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Why are we hiding our periods during Ramazan?

We’ve all been there, ladies. Don’t deny it. Who hasn’t taken a surreptitious look around before scoffing a bite of (insert chosen food here) while on your period in Ramazan? Lately, I’ve been wondering why on earth we do this… Why are we hiding? Clearly it’s because of the many social and medical benefits of pretending to fast while menstruating. Not to mention the frequent suggestions found in the Holy Quran and Sunnah that this is the best way to deal with the crimson wave cravings during the holy fasting month… That last paragraph was total nonsense, just an FYI. So why do we ladies – suffering with ...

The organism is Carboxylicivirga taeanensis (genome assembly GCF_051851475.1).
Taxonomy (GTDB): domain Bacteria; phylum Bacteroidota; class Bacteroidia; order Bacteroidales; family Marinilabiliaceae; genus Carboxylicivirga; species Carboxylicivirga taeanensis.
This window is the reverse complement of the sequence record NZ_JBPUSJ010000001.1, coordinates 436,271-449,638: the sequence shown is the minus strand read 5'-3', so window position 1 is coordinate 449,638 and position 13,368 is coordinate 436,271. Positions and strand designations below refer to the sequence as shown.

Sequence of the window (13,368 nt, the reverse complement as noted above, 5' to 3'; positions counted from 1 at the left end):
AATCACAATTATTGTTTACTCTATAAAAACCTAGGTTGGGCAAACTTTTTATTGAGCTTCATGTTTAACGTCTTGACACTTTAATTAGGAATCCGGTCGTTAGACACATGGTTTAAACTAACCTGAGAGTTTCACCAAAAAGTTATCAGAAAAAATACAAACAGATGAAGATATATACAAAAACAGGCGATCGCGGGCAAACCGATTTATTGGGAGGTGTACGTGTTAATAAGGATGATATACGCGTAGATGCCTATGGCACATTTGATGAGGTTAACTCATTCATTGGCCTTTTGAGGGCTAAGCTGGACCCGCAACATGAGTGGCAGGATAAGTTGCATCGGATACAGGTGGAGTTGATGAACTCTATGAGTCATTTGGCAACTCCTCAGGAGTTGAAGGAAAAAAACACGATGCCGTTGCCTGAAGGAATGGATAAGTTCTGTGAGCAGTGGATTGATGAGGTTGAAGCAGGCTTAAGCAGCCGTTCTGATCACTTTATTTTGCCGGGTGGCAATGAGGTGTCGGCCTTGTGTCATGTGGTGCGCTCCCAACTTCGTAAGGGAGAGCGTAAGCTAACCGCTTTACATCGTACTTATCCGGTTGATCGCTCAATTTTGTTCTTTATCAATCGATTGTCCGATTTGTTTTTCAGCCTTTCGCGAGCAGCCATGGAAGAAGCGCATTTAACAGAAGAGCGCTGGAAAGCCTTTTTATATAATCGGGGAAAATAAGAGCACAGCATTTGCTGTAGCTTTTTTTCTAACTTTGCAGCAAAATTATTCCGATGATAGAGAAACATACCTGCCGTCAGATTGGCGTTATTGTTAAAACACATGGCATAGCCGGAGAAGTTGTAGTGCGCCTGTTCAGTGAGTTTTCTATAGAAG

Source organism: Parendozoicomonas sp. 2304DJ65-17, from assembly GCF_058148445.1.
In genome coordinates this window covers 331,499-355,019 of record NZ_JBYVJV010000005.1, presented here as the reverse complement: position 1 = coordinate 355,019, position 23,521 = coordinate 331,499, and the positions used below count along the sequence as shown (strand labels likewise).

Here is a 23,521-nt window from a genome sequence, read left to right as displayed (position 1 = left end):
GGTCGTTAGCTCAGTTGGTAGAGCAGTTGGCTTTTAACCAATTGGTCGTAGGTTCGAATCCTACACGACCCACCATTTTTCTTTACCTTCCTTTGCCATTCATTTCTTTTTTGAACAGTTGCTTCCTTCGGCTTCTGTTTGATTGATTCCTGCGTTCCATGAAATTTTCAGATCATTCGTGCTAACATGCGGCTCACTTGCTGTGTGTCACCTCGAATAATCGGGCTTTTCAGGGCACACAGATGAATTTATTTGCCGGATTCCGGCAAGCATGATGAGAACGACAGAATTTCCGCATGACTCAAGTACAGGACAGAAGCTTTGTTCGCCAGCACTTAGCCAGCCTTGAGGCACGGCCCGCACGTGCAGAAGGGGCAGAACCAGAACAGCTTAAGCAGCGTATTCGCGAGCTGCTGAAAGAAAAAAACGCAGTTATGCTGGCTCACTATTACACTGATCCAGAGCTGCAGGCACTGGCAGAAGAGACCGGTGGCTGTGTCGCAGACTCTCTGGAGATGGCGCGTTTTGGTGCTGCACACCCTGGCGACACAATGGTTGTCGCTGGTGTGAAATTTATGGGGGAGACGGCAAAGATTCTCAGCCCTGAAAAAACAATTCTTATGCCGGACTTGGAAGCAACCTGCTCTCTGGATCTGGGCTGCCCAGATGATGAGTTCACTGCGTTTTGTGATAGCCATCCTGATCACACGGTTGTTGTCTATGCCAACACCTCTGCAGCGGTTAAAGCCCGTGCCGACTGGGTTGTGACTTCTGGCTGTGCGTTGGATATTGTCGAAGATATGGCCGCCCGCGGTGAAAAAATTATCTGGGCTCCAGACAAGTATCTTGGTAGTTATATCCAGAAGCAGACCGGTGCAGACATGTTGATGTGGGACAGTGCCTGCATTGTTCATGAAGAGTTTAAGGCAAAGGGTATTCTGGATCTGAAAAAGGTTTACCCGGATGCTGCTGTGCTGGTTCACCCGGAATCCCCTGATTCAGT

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Why triple talaq needs to be abolished

Following petitions by Muslim women in the Supreme Court, there has been an on-going debate about triple talaq (divorce) and the need for its abolition. The dominant views on the issue are either by the likes of the All India Muslim Personal Law Board or the Muslim women themselves. It signifies two extreme positions; continuation of status quo versus voices for reform and gender justice. This article is an attempt to put forward our position based on the lived realities of women as a Muslim womens’ organisation that strives for justice and equality. Triple talaq should be abolished because it is un-Quranic; goes against the spirit of the ...

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Will the Muslim women in India find protection in the courts?